Beth Murphy, longtime owner of Murphy’s Bleachers, adds, “Our win-win advertising plan would dedicate 100% of all revenues from signs on rooftops to the Cubs to renovate Wrigley Field and help improve community needs. Signs on rooftops were proposed by the Ricketts family two years ago when they tried to buy a rooftop, so we’re confused why it isn’t good enough for them now. The Ricketts family should honor the contract we signed in 2004 that was negotiated by current Cubs’ top executives. There is no reason to block our views.”

The Rooftops are a tremendous economic engine creating significant revenue for city, county and state government.

There are so many reactions …

  • This release doesn’t come out if the sides are feeling good about a deal. The April 1 deadline to have a broad renovation deal in place (which includes funding mechanisms like outfield signage) is coming quickly, and I suddenly feel less than optimistic. Unless …
  • Maybe this is a sign that the rooftops are about to be abandoned by the political entities that had been aiding them to this point? The talk about honoring the contract – which is in place between the Cubs and the rooftops through 2024 – and the discussion of the previous rooftop plan to place advertising on the rooftop buildings makes me wonder if the rooftops are afraid that they’re going to simply be ignored when the final deal is struck, and this is their desperation play. (To whom, exactly, I’m not sure. Residents in the area? Politicians? Cubs fans?)
  • The first point in the release may technically be correct, but, as I’ve said many times before, I can’t blame the Ricketts Family for refusing to start signing renovation checks when they don’t know what funding mechanisms are going to be available to them.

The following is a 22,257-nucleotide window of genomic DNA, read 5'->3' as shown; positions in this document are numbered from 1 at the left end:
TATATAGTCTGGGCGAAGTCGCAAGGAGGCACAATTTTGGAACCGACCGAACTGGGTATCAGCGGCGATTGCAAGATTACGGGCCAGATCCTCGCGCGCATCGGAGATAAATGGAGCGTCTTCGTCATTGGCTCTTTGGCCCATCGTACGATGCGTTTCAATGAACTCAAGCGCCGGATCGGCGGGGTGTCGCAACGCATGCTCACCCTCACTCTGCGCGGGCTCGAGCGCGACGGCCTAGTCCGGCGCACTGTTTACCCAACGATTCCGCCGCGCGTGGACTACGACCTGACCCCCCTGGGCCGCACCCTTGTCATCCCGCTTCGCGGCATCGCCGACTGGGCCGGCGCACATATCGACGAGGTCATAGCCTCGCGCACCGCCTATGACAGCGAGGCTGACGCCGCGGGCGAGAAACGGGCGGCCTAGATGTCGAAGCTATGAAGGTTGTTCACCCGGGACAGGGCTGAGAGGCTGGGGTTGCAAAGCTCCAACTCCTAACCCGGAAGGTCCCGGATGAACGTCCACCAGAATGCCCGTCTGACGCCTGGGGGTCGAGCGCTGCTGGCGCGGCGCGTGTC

• That the Ricketts Family planned to place advertisements on buildings they would have purchased in 2011 doesn’t necessarily settle things today. For example, maybe they’ve since realized that ads on the rooftop buildings won’t pay as well as in-stadium ads. Or perhaps the only reason they were willing to accept ads on the rooftops back then was because they were going to own a portion of those rooftops. I really don’t know. I don’t think any of us outside of the negotiations do.
  • The TV deal thing seems like a red herring. The fact that the Cubs are going to ink a new TV deal in the coming years really doesn’t relate directly to the funding of a renovation of Wrigley Field in quite the same way that revenue-adding activities at Wrigley Field does. Further, a new TV deal is not certain to approach the level of the Dodgers’ deal for a variety of reasons, not the least of which is the fact that only the WGN portion of the Cubs’ TV deal is up in 2014, and that’s fewer than half of the games. That said, could the Ricketts Family start renovations by paying out of their own pocket in anticipation of the TV deal? Sure. Should they have to? I’m not sure they should.